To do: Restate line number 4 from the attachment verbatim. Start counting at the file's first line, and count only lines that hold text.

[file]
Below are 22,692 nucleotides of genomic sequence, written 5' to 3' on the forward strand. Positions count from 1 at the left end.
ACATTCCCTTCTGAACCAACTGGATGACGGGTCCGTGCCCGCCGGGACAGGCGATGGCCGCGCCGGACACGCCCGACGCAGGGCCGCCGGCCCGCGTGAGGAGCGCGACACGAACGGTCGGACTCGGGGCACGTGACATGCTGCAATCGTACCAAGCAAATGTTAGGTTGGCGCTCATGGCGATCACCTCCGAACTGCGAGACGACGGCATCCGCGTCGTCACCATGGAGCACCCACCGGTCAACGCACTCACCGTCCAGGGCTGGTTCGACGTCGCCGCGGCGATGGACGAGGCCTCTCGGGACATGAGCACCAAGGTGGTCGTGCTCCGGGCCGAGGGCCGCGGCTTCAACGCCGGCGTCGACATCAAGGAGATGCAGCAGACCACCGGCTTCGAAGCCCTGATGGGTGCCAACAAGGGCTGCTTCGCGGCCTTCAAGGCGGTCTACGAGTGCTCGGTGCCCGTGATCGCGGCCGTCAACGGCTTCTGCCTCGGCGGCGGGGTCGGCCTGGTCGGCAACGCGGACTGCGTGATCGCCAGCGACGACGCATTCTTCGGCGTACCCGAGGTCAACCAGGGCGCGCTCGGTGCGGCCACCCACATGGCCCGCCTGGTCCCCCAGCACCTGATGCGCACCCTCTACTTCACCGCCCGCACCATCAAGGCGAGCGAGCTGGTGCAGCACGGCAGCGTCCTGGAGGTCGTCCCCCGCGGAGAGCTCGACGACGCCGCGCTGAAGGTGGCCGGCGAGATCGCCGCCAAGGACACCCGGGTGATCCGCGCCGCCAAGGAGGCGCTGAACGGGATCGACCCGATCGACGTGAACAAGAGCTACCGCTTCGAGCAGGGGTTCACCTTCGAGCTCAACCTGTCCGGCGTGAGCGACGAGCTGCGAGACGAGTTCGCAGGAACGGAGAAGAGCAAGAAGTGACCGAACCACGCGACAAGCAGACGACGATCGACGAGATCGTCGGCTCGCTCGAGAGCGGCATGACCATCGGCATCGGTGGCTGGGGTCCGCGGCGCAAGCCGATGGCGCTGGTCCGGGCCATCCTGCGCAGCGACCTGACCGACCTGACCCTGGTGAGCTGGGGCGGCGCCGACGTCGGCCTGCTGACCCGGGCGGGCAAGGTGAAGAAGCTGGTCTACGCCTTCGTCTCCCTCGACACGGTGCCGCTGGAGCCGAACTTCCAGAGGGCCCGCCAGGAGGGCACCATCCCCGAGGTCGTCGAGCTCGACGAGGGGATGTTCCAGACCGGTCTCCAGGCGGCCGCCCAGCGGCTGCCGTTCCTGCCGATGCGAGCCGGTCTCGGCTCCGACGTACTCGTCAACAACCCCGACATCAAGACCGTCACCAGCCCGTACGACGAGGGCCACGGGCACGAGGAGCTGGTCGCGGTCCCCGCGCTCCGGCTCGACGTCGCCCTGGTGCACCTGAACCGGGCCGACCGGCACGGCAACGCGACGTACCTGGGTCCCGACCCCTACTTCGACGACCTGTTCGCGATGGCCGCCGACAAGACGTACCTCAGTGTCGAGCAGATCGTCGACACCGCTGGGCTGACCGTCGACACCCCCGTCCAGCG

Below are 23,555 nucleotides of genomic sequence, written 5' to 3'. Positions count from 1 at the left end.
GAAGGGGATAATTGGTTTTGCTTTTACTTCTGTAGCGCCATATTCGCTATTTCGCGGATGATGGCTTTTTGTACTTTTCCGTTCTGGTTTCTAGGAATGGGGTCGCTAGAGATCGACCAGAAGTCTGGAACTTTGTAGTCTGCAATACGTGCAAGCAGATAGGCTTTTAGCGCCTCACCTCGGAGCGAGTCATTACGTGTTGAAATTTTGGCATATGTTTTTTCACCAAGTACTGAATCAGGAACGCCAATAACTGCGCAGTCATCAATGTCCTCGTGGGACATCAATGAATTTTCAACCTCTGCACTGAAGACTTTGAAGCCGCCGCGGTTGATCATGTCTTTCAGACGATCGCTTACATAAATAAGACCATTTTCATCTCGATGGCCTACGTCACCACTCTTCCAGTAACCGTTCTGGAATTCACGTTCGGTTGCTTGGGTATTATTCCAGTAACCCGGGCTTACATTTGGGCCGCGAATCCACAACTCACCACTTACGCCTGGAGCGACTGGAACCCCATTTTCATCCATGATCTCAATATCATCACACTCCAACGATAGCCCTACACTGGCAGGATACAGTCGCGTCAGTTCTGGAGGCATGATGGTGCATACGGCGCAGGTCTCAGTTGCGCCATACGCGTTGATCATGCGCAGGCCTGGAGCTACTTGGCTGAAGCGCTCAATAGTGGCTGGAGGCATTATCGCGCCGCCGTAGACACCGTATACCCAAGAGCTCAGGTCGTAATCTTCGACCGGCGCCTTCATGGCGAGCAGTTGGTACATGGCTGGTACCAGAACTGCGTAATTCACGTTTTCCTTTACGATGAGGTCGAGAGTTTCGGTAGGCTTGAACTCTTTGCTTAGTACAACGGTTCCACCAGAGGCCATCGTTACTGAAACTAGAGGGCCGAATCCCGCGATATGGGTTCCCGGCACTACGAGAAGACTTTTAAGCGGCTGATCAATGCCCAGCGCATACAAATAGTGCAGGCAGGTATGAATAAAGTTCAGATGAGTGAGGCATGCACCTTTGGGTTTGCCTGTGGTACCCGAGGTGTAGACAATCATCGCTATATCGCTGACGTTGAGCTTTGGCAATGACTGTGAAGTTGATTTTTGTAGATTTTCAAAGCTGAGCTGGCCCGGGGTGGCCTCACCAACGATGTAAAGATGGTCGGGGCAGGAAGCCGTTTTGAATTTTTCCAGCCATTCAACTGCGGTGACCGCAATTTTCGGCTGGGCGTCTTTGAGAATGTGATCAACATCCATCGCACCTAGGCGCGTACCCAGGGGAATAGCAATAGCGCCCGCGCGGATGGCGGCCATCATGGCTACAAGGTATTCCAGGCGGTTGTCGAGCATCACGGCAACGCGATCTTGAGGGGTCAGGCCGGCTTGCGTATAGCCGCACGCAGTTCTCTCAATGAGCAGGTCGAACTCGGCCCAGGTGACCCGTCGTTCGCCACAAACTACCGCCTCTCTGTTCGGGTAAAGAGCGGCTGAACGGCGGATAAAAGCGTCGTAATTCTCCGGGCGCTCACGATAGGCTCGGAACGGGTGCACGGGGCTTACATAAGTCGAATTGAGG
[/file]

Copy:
GAAGGGGATAATTGGTTTTGCTTTTACTTCTGTAGCGCCATATTCGCTATTTCGCGGATGATGGCTTTTTGTACTTTTCCGTTCTGGTTTCTAGGAATGGGGTCGCTAGAGATCGACCAGAAGTCTGGAACTTTGTAGTCTGCAATACGTGCAAGCAGATAGGCTTTTAGCGCCTCACCTCGGAGCGAGTCATTACGTGTTGAAATTTTGGCATATGTTTTTTCACCAAGTACTGAATCAGGAACGCCAATAACTGCGCAGTCATCAATGTCCTCGTGGGACATCAATGAATTTTCAACCTCTGCACTGAAGACTTTGAAGCCGCCGCGGTTGATCATGTCTTTCAGACGATCGCTTACATAAATAAGACCATTTTCATCTCGATGGCCTACGTCACCACTCTTCCAGTAACCGTTCTGGAATTCACGTTCGGTTGCTTGGGTATTATTCCAGTAACCCGGGCTTACATTTGGGCCGCGAATCCACAACTCACCACTTACGCCTGGAGCGACTGGAACCCCATTTTCATCCATGATCTCAATATCATCACACTCCAACGATAGCCCTACACTGGCAGGATACAGTCGCGTCAGTTCTGGAGGCATGATGGTGCATACGGCGCAGGTCTCAGTTGCGCCATACGCGTTGATCATGCGCAGGCCTGGAGCTACTTGGCTGAAGCGCTCAATAGTGGCTGGAGGCATTATCGCGCCGCCGTAGACACCGTATACCCAAGAGCTCAGGTCGTAATCTTCGACCGGCGCCTTCATGGCGAGCAGTTGGTACATGGCTGGTACCAGAACTGCGTAATTCACGTTTTCCTTTACGATGAGGTCGAGAGTTTCGGTAGGCTTGAACTCTTTGCTTAGTACAACGGTTCCACCAGAGGCCATCGTTACTGAAACTAGAGGGCCGAATCCCGCGATATGGGTTCCCGGCACTACGAGAAGACTTTTAAGCGGCTGATCAATGCCCAGCGCATACAAATAGTGCAGGCAGGTATGAATAAAGTTCAGATGAGTGAGGCATGCACCTTTGGGTTTGCCTGTGGTACCCGAGGTGTAGACAATCATCGCTATATCGCTGACGTTGAGCTTTGGCAATGACTGTGAAGTTGATTTTTGTAGATTTTCAAAGCTGAGCTGGCCCGGGGTGGCCTCACCAACGATGTAAAGATGGTCGGGGCAGGAAGCCGTTTTGAATTTTTCCAGCCATTCAACTGCGGTGACCGCAATTTTCGGCTGGGCGTCTTTGAGAATGTGATCAACATCCATCGCACCTAGGCGCGTACCCAGGGGAATAGCAATAGCGCCCGCGCGGATGGCGGCCATCATGGCTACAAGGTATTCCAGGCGGTTGTCGAGCATCACGGCAACGCGATCTTGAGGGGTCAGGCCGGCTTGCGTATAGCCGCACGCAGTTCTCTCAATGAGCAGGTCGAACTCGGCCCAGGTGACCCGTCGTTCGCCACAAACTACCGCCTCTCTGTTCGGGTAAAGAGCGGCTGAACGGCGGATAAAAGCGTCGTAATTCTCCGGGCGCTCACGATAGGCTCGGAACGGGTGCACGGGGCTTACATAAGTCGAATTGAGG